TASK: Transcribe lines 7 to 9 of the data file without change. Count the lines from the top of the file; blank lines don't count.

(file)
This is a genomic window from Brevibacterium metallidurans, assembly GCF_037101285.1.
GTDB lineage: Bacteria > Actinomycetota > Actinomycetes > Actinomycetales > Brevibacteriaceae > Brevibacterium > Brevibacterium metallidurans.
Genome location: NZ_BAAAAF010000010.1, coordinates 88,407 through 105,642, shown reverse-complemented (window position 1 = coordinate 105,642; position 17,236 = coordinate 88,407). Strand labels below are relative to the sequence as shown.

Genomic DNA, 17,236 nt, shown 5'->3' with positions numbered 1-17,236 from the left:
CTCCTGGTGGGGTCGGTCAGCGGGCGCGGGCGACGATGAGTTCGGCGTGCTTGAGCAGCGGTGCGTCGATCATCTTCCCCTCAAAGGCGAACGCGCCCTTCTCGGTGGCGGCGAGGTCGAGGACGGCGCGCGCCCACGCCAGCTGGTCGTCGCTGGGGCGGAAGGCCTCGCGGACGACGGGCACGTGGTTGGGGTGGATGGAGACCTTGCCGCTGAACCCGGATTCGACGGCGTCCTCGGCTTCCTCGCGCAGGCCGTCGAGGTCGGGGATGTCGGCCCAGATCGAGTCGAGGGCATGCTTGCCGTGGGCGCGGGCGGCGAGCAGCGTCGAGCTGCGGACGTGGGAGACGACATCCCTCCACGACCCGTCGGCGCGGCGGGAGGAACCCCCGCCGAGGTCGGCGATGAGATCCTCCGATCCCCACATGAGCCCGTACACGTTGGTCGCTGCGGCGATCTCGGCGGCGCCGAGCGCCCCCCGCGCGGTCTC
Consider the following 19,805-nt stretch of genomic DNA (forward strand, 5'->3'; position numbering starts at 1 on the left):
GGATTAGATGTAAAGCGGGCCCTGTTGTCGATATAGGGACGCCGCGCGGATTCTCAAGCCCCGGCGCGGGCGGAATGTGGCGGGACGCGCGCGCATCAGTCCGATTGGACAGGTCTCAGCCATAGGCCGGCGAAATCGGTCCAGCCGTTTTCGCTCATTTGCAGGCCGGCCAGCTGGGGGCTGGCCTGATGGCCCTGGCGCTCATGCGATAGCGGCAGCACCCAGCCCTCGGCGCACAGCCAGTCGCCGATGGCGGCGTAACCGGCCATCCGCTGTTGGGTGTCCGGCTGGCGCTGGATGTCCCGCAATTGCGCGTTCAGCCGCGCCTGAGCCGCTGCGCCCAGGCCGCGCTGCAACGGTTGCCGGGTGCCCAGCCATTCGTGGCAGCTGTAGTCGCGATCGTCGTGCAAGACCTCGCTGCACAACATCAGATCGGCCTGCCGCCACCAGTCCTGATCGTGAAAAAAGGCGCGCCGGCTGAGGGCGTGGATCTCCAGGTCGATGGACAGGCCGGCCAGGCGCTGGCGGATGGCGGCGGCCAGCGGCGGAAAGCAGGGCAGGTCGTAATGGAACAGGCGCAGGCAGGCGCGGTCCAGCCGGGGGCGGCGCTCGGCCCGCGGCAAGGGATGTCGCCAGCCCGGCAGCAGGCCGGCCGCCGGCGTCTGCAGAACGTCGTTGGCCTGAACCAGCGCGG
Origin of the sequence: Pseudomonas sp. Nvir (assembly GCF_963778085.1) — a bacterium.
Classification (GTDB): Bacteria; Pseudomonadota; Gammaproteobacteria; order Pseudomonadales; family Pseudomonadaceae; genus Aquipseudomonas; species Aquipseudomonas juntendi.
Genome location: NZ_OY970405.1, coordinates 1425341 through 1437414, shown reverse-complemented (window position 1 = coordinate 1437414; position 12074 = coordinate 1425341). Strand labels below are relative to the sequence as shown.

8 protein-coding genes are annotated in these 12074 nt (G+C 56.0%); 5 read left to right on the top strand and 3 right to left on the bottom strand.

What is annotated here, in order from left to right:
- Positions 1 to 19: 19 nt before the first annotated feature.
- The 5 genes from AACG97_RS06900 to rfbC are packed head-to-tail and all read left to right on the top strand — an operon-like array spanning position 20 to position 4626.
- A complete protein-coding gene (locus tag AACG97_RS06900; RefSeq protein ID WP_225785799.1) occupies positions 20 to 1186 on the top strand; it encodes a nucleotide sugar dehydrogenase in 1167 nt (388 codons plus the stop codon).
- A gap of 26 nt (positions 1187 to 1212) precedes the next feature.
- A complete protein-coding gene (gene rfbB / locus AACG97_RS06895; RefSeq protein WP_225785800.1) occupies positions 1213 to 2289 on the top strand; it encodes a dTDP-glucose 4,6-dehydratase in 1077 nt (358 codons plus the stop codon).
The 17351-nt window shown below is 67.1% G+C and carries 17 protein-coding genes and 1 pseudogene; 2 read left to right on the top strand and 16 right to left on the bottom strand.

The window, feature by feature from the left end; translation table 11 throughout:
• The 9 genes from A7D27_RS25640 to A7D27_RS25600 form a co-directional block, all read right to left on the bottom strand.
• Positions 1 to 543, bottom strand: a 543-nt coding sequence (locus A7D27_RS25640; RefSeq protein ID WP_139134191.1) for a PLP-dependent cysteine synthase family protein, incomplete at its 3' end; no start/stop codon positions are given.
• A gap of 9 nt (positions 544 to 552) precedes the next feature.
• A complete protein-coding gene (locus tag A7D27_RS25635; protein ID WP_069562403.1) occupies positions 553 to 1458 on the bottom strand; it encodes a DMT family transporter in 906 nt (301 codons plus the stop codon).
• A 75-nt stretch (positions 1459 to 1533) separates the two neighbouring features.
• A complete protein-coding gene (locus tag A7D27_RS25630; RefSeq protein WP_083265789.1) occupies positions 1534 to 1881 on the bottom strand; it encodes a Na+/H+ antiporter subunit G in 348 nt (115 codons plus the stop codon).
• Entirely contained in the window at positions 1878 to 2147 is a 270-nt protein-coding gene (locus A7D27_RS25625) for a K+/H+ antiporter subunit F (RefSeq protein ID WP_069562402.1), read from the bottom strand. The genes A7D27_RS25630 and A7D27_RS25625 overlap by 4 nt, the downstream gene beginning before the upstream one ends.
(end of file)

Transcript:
GGATTAGATGTAAAGCGGGCCCTGTTGTCGATATAGGGACGCCGCGCGGATTCTCAAGCCCCGGCGCGGGCGGAATGTGGCGGGACGCGCGCGCATCAGTCCGATTGGACAGGTCTCAGCCATAGGCCGGCGAAATCGGTCCAGCCGTTTTCGCTCATTTGCAGGCCGGCCAGCTGGGGGCTGGCCTGATGGCCCTGGCGCTCATGCGATAGCGGCAGCACCCAGCCCTCGGCGCACAGCCAGTCGCCGATGGCGGCGTAACCGGCCATCCGCTGTTGGGTGTCCGGCTGGCGCTGGATGTCCCGCAATTGCGCGTTCAGCCGCGCCTGAGCCGCTGCGCCCAGGCCGCGCTGCAACGGTTGCCGGGTGCCCAGCCATTCGTGGCAGCTGTAGTCGCGATCGTCGTGCAAGACCTCGCTGCACAACATCAGATCGGCCTGCCGCCACCAGTCCTGATCGTGAAAAAAGGCGCGCCGGCTGAGGGCGTGGATCTCCAGGTCGATGGACAGGCCGGCCAGGCGCTGGCGGATGGCGGCGGCCAGCGGCGGAAAGCAGGGCAGGTCGTAATGGAACAGGCGCAGGCAGGCGCGGTCCAGCCGGGGGCGGCGCTCGGCCCGCGGCAAGGGATGTCGCCAGCCCGGCAGCAGGCCGGCCGCCGGCGTCTGCAGAACGTCGTTGGCCTGAACCAGCGCGG
Origin of the sequence: Pseudomonas sp. Nvir (assembly GCF_963778085.1) — a bacterium.
Classification (GTDB): Bacteria; Pseudomonadota; Gammaproteobacteria; order Pseudomonadales; family Pseudomonadaceae; genus Aquipseudomonas; species Aquipseudomonas juntendi.